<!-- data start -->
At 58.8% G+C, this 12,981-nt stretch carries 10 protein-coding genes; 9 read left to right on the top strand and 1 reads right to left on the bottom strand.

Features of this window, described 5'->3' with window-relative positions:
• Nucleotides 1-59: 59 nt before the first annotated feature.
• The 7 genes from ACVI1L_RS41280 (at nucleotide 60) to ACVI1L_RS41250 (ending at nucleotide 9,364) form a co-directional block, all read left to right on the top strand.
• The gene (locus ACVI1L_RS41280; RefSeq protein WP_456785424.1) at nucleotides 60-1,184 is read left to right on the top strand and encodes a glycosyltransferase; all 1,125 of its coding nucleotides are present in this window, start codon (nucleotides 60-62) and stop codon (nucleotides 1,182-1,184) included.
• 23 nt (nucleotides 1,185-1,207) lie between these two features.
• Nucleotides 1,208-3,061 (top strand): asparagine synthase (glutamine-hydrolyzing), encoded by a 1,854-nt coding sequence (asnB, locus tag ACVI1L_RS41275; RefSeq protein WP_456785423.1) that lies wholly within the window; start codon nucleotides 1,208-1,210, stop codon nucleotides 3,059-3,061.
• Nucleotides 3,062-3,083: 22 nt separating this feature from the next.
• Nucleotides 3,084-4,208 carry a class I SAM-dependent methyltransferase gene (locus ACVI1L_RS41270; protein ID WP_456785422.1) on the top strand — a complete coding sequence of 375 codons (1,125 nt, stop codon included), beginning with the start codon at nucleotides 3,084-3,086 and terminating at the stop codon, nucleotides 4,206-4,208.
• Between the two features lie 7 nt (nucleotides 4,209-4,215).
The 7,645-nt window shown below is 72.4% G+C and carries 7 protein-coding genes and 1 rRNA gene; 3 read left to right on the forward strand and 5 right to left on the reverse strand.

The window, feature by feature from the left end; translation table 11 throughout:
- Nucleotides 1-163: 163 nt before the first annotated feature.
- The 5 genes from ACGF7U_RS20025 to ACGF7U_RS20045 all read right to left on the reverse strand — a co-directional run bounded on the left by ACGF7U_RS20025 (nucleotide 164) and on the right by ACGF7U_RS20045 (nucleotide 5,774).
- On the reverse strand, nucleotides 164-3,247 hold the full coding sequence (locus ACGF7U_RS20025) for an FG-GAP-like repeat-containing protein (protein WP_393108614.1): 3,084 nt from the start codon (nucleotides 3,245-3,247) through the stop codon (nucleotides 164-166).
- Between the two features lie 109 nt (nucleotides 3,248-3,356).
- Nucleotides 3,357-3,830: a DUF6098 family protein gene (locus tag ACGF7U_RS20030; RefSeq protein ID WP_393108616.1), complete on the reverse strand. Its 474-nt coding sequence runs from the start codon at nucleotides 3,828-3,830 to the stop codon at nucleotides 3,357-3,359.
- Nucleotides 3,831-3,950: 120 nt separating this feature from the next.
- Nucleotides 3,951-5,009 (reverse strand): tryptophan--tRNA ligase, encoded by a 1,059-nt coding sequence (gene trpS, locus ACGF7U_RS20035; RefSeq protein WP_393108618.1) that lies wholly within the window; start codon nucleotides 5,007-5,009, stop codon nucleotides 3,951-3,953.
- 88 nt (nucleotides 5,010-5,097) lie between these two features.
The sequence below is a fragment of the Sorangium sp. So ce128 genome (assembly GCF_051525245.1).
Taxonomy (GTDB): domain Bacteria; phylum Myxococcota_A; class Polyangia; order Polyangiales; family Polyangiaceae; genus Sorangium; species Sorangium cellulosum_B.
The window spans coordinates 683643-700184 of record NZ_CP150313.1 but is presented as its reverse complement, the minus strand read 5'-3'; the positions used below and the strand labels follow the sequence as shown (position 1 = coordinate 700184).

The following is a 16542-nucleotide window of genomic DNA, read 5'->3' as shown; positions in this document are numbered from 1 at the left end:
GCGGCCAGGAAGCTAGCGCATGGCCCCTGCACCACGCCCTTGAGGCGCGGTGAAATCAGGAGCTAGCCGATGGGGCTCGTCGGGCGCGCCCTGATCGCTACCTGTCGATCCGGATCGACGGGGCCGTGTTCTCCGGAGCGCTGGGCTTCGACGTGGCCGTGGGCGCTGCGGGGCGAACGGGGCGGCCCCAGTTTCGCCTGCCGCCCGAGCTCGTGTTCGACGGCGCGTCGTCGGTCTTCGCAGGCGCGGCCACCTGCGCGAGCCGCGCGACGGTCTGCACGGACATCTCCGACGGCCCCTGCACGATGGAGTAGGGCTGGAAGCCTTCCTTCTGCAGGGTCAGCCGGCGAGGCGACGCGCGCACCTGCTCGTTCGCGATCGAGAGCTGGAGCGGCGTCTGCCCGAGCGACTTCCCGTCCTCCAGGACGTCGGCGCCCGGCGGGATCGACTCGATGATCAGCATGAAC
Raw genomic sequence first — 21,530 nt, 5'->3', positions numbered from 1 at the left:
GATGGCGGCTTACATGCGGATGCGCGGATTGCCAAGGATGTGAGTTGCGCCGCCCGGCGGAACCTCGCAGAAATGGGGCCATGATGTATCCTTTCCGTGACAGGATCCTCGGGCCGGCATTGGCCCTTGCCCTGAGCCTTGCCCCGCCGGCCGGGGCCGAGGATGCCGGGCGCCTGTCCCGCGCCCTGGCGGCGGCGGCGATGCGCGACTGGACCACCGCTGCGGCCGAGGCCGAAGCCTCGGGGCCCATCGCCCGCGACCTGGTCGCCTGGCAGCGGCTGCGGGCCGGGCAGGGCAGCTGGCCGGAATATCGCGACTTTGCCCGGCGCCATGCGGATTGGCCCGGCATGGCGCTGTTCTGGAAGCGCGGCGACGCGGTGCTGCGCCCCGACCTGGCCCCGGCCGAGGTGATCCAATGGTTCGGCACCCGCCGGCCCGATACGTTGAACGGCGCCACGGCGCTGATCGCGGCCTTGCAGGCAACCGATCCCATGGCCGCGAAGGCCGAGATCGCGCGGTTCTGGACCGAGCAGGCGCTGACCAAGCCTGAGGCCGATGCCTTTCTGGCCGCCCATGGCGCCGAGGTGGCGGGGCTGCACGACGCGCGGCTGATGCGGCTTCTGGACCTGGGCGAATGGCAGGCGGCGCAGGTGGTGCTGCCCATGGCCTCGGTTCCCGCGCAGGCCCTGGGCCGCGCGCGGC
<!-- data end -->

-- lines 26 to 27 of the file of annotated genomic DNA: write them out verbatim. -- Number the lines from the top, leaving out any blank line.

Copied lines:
Raw genomic sequence first — 21,530 nt, 5'->3', positions numbered from 1 at the left:
GATGGCGGCTTACATGCGGATGCGCGGATTGCCAAGGATGTGAGTTGCGCCGCCCGGCGGAACCTCGCAGAAATGGGGCCATGATGTATCCTTTCCGTGACAGGATCCTCGGGCCGGCATTGGCCCTTGCCCTGAGCCTTGCCCCGCCGGCCGGGGCCGAGGATGCCGGGCGCCTGTCCCGCGCCCTGGCGGCGGCGGCGATGCGCGACTGGACCACCGCTGCGGCCGAGGCCGAAGCCTCGGGGCCCATCGCCCGCGACCTGGTCGCCTGGCAGCGGCTGCGGGCCGGGCAGGGCAGCTGGCCGGAATATCGCGACTTTGCCCGGCGCCATGCGGATTGGCCCGGCATGGCGCTGTTCTGGAAGCGCGGCGACGCGGTGCTGCGCCCCGACCTGGCCCCGGCCGAGGTGATCCAATGGTTCGGCACCCGCCGGCCCGATACGTTGAACGGCGCCACGGCGCTGATCGCGGCCTTGCAGGCAACCGATCCCATGGCCGCGAAGGCCGAGATCGCGCGGTTCTGGACCGAGCAGGCGCTGACCAAGCCTGAGGCCGATGCCTTTCTGGCCGCCCATGGCGCCGAGGTGGCGGGGCTGCACGACGCGCGGCTGATGCGGCTTCTGGACCTGGGCGAATGGCAGGCGGCGCAGGTGGTGCTGCCCATGGCCTCGGTTCCCGCGCAGGCCCTGGGCCGCGCGCGGC